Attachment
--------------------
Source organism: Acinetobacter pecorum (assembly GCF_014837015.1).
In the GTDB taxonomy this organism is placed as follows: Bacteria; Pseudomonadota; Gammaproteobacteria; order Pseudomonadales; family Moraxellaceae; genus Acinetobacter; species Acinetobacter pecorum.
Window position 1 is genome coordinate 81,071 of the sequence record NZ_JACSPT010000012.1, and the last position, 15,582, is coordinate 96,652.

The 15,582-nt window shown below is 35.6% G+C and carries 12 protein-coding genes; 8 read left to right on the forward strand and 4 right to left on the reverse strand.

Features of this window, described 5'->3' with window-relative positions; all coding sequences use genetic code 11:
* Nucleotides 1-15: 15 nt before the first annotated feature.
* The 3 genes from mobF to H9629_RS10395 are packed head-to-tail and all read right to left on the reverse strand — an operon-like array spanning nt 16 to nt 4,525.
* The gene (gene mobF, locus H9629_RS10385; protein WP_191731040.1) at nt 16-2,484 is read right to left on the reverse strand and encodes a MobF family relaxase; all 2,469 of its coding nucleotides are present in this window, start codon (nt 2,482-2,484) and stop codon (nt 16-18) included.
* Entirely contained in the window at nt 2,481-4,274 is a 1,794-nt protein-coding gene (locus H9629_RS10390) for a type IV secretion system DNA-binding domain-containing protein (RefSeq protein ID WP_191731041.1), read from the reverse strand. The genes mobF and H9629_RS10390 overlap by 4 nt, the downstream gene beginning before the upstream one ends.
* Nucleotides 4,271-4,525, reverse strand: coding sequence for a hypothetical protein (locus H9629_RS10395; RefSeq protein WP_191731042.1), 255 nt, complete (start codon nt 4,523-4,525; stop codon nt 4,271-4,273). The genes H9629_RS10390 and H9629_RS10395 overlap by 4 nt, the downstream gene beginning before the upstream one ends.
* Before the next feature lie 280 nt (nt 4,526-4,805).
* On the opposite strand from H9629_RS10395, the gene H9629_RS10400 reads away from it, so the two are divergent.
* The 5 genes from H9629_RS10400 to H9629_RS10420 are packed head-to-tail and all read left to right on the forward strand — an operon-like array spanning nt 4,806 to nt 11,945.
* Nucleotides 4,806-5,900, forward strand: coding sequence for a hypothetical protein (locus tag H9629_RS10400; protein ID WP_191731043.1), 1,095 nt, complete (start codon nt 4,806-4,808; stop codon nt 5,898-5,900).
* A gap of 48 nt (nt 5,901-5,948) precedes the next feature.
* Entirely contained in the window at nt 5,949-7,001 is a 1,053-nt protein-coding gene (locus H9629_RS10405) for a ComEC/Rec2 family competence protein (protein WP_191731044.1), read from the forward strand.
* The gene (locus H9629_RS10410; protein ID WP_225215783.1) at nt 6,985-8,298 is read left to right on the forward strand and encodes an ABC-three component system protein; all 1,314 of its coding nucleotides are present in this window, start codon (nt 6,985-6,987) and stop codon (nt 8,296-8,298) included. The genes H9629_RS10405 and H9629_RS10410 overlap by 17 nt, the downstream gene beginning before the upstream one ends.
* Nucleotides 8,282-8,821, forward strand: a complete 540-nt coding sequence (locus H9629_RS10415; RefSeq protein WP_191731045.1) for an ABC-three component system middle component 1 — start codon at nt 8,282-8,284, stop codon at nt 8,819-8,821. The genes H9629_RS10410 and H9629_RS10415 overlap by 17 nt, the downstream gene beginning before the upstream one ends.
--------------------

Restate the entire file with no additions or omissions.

Source organism: Acinetobacter pecorum (assembly GCF_014837015.1).
In the GTDB taxonomy this organism is placed as follows: Bacteria; Pseudomonadota; Gammaproteobacteria; order Pseudomonadales; family Moraxellaceae; genus Acinetobacter; species Acinetobacter pecorum.
Window position 1 is genome coordinate 81,071 of the sequence record NZ_JACSPT010000012.1, and the last position, 15,582, is coordinate 96,652.

The 15,582-nt window shown below is 35.6% G+C and carries 12 protein-coding genes; 8 read left to right on the forward strand and 4 right to left on the reverse strand.

Features of this window, described 5'->3' with window-relative positions; all coding sequences use genetic code 11:
* Nucleotides 1-15: 15 nt before the first annotated feature.
* The 3 genes from mobF to H9629_RS10395 are packed head-to-tail and all read right to left on the reverse strand — an operon-like array spanning nt 16 to nt 4,525.
* The gene (gene mobF, locus H9629_RS10385; protein WP_191731040.1) at nt 16-2,484 is read right to left on the reverse strand and encodes a MobF family relaxase; all 2,469 of its coding nucleotides are present in this window, start codon (nt 2,482-2,484) and stop codon (nt 16-18) included.
* Entirely contained in the window at nt 2,481-4,274 is a 1,794-nt protein-coding gene (locus H9629_RS10390) for a type IV secretion system DNA-binding domain-containing protein (RefSeq protein ID WP_191731041.1), read from the reverse strand. The genes mobF and H9629_RS10390 overlap by 4 nt, the downstream gene beginning before the upstream one ends.
* Nucleotides 4,271-4,525, reverse strand: coding sequence for a hypothetical protein (locus H9629_RS10395; RefSeq protein WP_191731042.1), 255 nt, complete (start codon nt 4,523-4,525; stop codon nt 4,271-4,273). The genes H9629_RS10390 and H9629_RS10395 overlap by 4 nt, the downstream gene beginning before the upstream one ends.
* Before the next feature lie 280 nt (nt 4,526-4,805).
* On the opposite strand from H9629_RS10395, the gene H9629_RS10400 reads away from it, so the two are divergent.
* The 5 genes from H9629_RS10400 to H9629_RS10420 are packed head-to-tail and all read left to right on the forward strand — an operon-like array spanning nt 4,806 to nt 11,945.
* Nucleotides 4,806-5,900, forward strand: coding sequence for a hypothetical protein (locus tag H9629_RS10400; protein ID WP_191731043.1), 1,095 nt, complete (start codon nt 4,806-4,808; stop codon nt 5,898-5,900).
* A gap of 48 nt (nt 5,901-5,948) precedes the next feature.
* Entirely contained in the window at nt 5,949-7,001 is a 1,053-nt protein-coding gene (locus H9629_RS10405) for a ComEC/Rec2 family competence protein (protein WP_191731044.1), read from the forward strand.
* The gene (locus H9629_RS10410; protein ID WP_225215783.1) at nt 6,985-8,298 is read left to right on the forward strand and encodes an ABC-three component system protein; all 1,314 of its coding nucleotides are present in this window, start codon (nt 6,985-6,987) and stop codon (nt 8,296-8,298) included. The genes H9629_RS10405 and H9629_RS10410 overlap by 17 nt, the downstream gene beginning before the upstream one ends.
* Nucleotides 8,282-8,821, forward strand: a complete 540-nt coding sequence (locus H9629_RS10415; RefSeq protein WP_191731045.1) for an ABC-three component system middle component 1 — start codon at nt 8,282-8,284, stop codon at nt 8,819-8,821. The genes H9629_RS10410 and H9629_RS10415 overlap by 17 nt, the downstream gene beginning before the upstream one ends.